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Question
(a) Find the electric field at the center of the triangular configuration of charges in Figure 18.53, given that $q_a = +2.50 \textrm{ nC}$, $q_b = -8.00 \textrm{ nC}$, and $q_c = +1.50 \textrm{ nC}$. (b) Is there any combination of charges, other than $q_a = q_b = q_c$, that will produce a zero strength electric field at the center of the triangular configuration?
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Final Answer
  1. $4.33 \times 10^3 \textrm{ N/C, } 35.0^\circ \textrm{ below the positive x-axis}$
  2. No, the only configuration is $q_a = q_b = q_c$
Solution Video

OpenStax College Physics Solution, Chapter 18, Problem 23 (Problems & Exercises) (13:42)

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Video Transcript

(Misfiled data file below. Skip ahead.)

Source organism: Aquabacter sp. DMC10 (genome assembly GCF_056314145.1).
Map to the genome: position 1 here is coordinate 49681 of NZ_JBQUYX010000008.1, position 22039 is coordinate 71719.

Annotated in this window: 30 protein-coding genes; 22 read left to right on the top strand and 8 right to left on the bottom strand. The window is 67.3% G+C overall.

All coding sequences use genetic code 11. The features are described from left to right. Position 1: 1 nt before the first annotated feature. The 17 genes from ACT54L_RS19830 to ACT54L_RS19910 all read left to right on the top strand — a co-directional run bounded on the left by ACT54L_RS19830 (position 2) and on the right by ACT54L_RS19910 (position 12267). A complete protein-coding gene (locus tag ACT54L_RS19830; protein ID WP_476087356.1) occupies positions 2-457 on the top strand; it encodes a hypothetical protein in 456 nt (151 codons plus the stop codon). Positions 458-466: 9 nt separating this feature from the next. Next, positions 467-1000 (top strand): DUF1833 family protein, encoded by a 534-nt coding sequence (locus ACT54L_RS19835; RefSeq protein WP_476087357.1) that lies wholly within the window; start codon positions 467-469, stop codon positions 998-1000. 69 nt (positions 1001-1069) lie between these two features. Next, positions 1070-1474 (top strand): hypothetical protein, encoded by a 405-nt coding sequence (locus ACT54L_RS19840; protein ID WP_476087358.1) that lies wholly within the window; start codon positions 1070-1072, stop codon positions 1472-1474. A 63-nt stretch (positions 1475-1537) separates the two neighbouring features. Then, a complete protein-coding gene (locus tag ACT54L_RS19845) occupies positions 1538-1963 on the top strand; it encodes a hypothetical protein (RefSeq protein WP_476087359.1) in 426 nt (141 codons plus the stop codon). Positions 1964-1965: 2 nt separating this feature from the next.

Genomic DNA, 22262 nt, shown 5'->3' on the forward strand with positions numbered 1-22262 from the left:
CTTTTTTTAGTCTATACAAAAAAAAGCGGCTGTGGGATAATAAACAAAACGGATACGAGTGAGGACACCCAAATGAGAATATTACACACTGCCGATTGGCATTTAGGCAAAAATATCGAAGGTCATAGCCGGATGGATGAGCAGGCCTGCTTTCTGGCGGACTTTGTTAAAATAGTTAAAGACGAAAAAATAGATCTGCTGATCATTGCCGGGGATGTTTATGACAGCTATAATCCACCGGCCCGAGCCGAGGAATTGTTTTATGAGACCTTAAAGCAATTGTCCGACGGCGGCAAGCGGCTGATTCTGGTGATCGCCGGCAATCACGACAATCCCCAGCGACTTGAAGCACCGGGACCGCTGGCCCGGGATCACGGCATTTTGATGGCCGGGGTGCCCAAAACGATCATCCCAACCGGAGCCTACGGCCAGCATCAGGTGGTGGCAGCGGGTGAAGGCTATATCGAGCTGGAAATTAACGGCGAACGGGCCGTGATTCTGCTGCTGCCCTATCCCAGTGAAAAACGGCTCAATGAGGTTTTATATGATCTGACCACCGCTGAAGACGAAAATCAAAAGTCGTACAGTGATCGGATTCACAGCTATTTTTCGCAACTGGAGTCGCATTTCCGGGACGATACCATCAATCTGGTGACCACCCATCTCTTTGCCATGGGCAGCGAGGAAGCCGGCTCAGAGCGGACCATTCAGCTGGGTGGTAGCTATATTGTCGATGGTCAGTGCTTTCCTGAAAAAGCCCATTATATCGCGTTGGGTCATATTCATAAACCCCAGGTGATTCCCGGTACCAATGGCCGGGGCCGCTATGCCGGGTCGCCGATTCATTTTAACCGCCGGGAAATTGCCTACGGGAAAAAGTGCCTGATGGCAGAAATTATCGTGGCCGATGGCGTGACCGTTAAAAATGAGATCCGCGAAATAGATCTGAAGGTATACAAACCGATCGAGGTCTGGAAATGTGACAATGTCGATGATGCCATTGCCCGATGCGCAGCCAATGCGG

This is College Physics Answers with Shaun Dychko. We're going to find the electric field at the middle of this equilateral triangle, so at this point here. We're told that charge a is positive two and a half nano Coulombs, charge b is negative eight nano Coulombs, and charge c is positive one and half nano Coulombs. And the length of the side on this triangle is 25 centimeters. And I've converted each of these things into their base units, of Coulombs and meters. So, the first step is to figure out what is the distance r, which will be the same for each of these charges since the triangle is equilateral. Now, I've redrawn this triangle here, here and that's an isosceles triangle with two sides that are length r and then the base is length l. And if we cut in half, the altitude of an isosceles triangle intersects the base at a right angle and bisects the base. And so this side length here for this triangle, this is going to be l over two. And we're going to figure out rSo, we know that cosine of 30 degrees, and we know that this is 30 degrees by the way because a line going from the corner to the center of an equilateral triangle bisects the angle. And at the corner of the triangle, and we know that the angle of an equilateral triangle that's always 60 degrees because each angle has to be the same and they have to add up to a 180 as angles always do, triangles. And so being the same, each of them is going to be a 180 divided by three, so 60 degrees. And this line here is going to bisect the 60 to turn into 30 degrees. So that where 30 degrees comes from here in this picture. So cosine of 30 is going to be the adjacent over the hypotenuse. So that's l over two divided by r and we want to solve for r by multiplying both sides by r over cos 30 and we have r isl over two over cos 30. Now cos 30, you could plug into your calculator or I'll prefer to use a special triangle, of leg's one and the hypotenuse is two and this side is root three, and this angle is 60 and this is 30. And that means that cosine of 30 is root three over two. So we substitute that in, multiply top and bottom by two and that makes l over root three. So r is the side length of the triangle divided by root three. Now with that out of the way, we can think about all the forces that are on or all the electric fields that are on the center. So we'll consider the x direction first and so the x component of the electric field due to charge a is zero because electric field due to charge a is straight down because a is positive charge and so its electric field will go away from it. And we have our coordinate system set up the traditional way such that x is positive to the right and y is positive upwards.And we'll think about the electric field due to charge b, being a negative charge, electric field will go towards charge b and so its x component  will be in the positive direction and let's draw this little electric field triangle here. This is electric field due to charge b, here's the center of the triangle and here's the x component that we're going to find in a second. And this angle here is 30 degrees, because you can imagine that the qb is here and this line from the center towards the corner is going to bisect this angle of the triangle. And so that makes this 30 down here and these two lines being parallel make these interior opposite angles, and so they're equal. And so that makes this 30. And so it's the cosine of 30 multiplied by this hypotenuse E subscript b, is going to give E subscript x. And that's what this cos 30 comes from here. And so the electric field to the charge b in the x direction is going to be a positive direction. And notice I'm always thinking just about the magnitude of the charge here, so even though qb is a negative eight nano Coulombs, I will not substitute negative eight for qb here. Instead when I use that information to figure out direction and put that direction explicitly in front of the term and then substitute only the magnitude of the charge. So this x component of the electric field due to charge b will be on the positive direction, it's going to be Coulombs Constant times qb over the distance r squared times cosine of 30, cosine of 30 is root three over two, as we know from our special triangle. And there we go. And then the x component  of the field due to charge c is going to be in the positive direction, as well, because charge c is a positive charge. And so its field will be up into the right. And so its x component will be up to the right. And so we have positive kqc over r squared times cos 30. And there we go. So the x component of the resultant then is the sum of the x components of each of the charges. And so they all have factors kqb root three over two r squared in them. And so we factor that out. And Eax is zero of course. And so we end up with this factored out times qb plus qc. And then I substitute in l over root three in place of r, because we need to figure that out at the beginning and then multiply top and bottom by three, so that this cancels after it gets squared, that's going to be a three below the l there. And this works out to three root three k over two l squared times qb plus qc. So let's plug in numbers and figure out what that is. So we have three root three times Coulombs constant divided by two times 0.25 meters squared times eight times ten to the minus nine Coulombs for qb plus one and a half times ten to the minus nine Coulombs for qc. Notice just substituting magnitudes of the charges in here, not plugging in the negative there. It's intentional that I did not put a negative eight for qb. And that works out to 3549.43 Newtons per Coulomb and because it's positive, it's to the right. Then, we consider the y direction and so the y component of the electric field due to charge a is entirely, well it is just the field because it's entirely straight down. And so, with the negative in front of it because it's straight down, so that's negative kqa over r squared. And for electric field due to charge b in the y direction, it's going to be, well this charge b has a field that is down into the right. And so its y component is going to be negative. And this angle here is 30 and the opposite leg will find by going sine of 30 multiplied by the hypotenuse. It's the y that we are finding now. And so this is the opposite leg of this right triangle. And we use sine 30 times the hypotenuse to find it. And so we have sine 30 times negative kqb over r squared. And sine 30 is a half, based on this special triangle. Sine 30 is one over two. And then the y component of the field due to charge c is going to be positive because c is a positive charge, and so its field is up into the right and so it's y component is upwards. And so we have positive kqc over r squared times a half because that's what sine 30 is. And so to find the resultant y component, we add the components of each of these charges together. And they all have a factor k over r squared, so we factor that out. And then it's negative qa from charge a. And then negative qb over two and then plus qc over two and substituting r as l over root three. We end up with three k over l squared times negative qa minus qb over two plus qc over two. And then we plug in numbers. And of course, plugging in magnitudes over for each of these charges and having the sign as shown in the equation. And all this works out to negative 2480.69 Newtons per Coulombs. And because it's negative that means it is downwards. So the magnitude of the resultant will be the square root of the sum of the squares of the components of the resultant. So that's square root of 3549.43 Newtons per Coulombs squared plus negative 2480.69 Newtons per Coulombs squared, giving us a resultant magnitude of 4330.4 Newtons per Coulomb. Now because the x component is positive, it is to the right. And the y component is negative, it is down. And so our resultant is in this direction, down into the right. And so when we find this angle theta, we're going to take the inverse tangent of the y component of the field, divided by the x component of the field. And our answer will be such and such degrees, below the positive x axis. And so doing that, inverse tangent of the y component of the x component and I'm not putting in a negative sign there because I already conceive what the direction is based on this picture. We get 34.95 degrees below the positive x axis. And so our final answer is 4.33 with three centimeter figures times ten to the three Newtons per Coulomb, 35.0 degrees below the positive x axis. Then, part b if that wasn't enough there's a part b. So, we're asked to figure out what configurations of charges would result in zero electric field in the center. Now, is having them all equal, the only one that works? Well, let's assume that they're not all equal. We have to at least assume that qb and qc are equal such that their x components cancel. And so with their equal, then they're going to have, there's going to be this field, also let's say they're positive, as well, equal and positive. That means the field due to charge b will be up into the left and the field due to charge c will be up into the right, and if they're equal magnitude charges than these fields will have x components that are the same. And they will cancel. And so, in the x direction, we'll have no x component due to charge a because of that field is going to be straight down. And component bx component due to charge b and the x component due to charge c or b equal and opposite. And therefore no x component. at all. And then in the y direction, we know that the y component of the field due to charge b will be kq over r squared times sine 30. And then, sine 30 being one half so that's kq over two r squared. And the y component due to charge c will be the same. And so, in order to balance that, the y component due to charge a which is just the field due to charge a since it's entirely straight down, will have to be the opposite of the sum of the y components of the fields due to charge b and c. So that's negative of kq over two r squared plus kq over two r squared, which is negative kq over r squared. But since this is equal to that, it means that qa has to be equal q. So, therefore, we've just kind of shown that that's the only thing that works, qa has to be the same as qb which has to be the same as qc. And that's the only configuration that results in zero electric field at the center of an equilateral triangle.